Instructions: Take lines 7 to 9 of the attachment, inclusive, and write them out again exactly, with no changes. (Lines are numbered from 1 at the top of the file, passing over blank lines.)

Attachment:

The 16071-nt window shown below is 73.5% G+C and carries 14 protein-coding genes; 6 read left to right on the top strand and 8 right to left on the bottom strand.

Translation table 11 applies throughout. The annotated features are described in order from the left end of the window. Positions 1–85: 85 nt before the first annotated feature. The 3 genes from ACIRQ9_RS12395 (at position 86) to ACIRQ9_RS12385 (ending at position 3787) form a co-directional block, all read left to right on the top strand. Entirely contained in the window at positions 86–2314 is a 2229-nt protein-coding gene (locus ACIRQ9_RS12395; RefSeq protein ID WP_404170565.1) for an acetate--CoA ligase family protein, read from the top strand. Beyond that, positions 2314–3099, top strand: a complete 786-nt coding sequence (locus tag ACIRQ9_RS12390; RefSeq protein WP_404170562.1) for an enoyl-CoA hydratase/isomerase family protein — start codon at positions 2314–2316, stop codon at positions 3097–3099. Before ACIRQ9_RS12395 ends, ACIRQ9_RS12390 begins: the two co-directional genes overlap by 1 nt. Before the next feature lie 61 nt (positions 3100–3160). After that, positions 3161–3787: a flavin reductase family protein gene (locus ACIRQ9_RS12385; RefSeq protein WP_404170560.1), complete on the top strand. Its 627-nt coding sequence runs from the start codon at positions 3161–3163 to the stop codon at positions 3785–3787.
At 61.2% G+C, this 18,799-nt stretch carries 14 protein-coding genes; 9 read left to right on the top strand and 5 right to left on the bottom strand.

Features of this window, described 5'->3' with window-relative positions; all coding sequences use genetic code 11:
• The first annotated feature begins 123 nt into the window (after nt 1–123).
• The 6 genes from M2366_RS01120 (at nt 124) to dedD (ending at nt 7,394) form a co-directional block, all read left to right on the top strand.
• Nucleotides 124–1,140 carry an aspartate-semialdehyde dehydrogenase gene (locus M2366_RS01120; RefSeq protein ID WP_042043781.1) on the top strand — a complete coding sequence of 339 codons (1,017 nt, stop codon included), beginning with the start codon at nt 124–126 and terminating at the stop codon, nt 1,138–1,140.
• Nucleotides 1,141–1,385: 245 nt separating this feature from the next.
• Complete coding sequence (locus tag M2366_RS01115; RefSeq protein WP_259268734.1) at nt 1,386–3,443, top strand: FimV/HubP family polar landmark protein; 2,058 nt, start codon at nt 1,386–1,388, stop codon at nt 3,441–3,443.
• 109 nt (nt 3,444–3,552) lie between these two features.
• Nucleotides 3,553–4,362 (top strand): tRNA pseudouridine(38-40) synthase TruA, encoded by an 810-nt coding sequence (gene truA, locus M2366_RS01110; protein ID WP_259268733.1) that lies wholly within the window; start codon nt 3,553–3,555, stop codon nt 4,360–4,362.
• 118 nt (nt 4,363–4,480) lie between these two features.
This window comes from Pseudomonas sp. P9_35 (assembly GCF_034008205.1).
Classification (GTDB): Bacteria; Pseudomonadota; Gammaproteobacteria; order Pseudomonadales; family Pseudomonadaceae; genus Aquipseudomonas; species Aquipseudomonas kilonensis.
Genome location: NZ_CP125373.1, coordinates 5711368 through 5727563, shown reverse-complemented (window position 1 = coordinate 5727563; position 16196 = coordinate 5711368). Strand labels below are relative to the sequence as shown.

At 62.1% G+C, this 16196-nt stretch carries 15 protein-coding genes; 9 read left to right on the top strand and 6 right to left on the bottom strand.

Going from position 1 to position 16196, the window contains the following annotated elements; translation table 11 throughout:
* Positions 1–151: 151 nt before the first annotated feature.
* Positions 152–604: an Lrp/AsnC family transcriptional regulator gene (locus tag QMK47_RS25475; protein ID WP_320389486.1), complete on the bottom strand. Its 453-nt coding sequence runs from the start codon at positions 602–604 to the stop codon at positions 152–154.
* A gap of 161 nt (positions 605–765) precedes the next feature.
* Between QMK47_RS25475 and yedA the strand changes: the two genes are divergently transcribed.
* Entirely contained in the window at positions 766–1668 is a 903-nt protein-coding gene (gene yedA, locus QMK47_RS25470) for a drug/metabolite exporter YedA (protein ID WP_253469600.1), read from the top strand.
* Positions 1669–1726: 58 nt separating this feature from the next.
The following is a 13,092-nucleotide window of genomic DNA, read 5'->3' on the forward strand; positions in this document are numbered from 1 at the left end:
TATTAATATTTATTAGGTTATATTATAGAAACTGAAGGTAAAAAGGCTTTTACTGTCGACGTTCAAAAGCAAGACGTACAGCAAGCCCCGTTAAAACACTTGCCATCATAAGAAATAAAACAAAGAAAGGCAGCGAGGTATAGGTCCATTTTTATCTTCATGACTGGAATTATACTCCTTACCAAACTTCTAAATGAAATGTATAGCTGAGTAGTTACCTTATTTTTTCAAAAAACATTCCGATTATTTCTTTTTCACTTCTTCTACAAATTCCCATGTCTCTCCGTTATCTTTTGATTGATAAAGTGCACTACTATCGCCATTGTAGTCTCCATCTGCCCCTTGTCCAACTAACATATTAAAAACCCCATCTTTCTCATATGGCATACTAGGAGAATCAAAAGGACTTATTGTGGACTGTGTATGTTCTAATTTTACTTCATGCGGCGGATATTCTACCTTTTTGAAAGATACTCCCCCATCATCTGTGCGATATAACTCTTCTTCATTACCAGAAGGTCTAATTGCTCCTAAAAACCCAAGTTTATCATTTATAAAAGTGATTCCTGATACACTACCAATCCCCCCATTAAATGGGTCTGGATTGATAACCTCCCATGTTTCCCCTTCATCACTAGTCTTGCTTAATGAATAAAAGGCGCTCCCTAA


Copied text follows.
• Nucleotides 124–1,140 carry an aspartate-semialdehyde dehydrogenase gene (locus M2366_RS01120; RefSeq protein ID WP_042043781.1) on the top strand — a complete coding sequence of 339 codons (1,017 nt, stop codon included), beginning with the start codon at nt 124–126 and terminating at the stop codon, nt 1,138–1,140.
• Nucleotides 1,141–1,385: 245 nt separating this feature from the next.
• Complete coding sequence (locus tag M2366_RS01115; RefSeq protein WP_259268734.1) at nt 1,386–3,443, top strand: FimV/HubP family polar landmark protein; 2,058 nt, start codon at nt 1,386–1,388, stop codon at nt 3,441–3,443.